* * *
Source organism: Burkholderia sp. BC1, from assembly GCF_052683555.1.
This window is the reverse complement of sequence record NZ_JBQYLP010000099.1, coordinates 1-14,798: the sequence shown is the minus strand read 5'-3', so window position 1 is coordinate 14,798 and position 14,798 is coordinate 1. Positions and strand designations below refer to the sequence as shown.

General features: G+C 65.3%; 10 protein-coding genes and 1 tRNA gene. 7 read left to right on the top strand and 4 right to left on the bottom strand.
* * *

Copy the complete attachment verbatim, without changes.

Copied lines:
Source organism: Burkholderia sp. BC1, from assembly GCF_052683555.1.
This window is the reverse complement of sequence record NZ_JBQYLP010000099.1, coordinates 1-14,798: the sequence shown is the minus strand read 5'-3', so window position 1 is coordinate 14,798 and position 14,798 is coordinate 1. Positions and strand designations below refer to the sequence as shown.

General features: G+C 65.3%; 10 protein-coding genes and 1 tRNA gene. 7 read left to right on the top strand and 4 right to left on the bottom strand.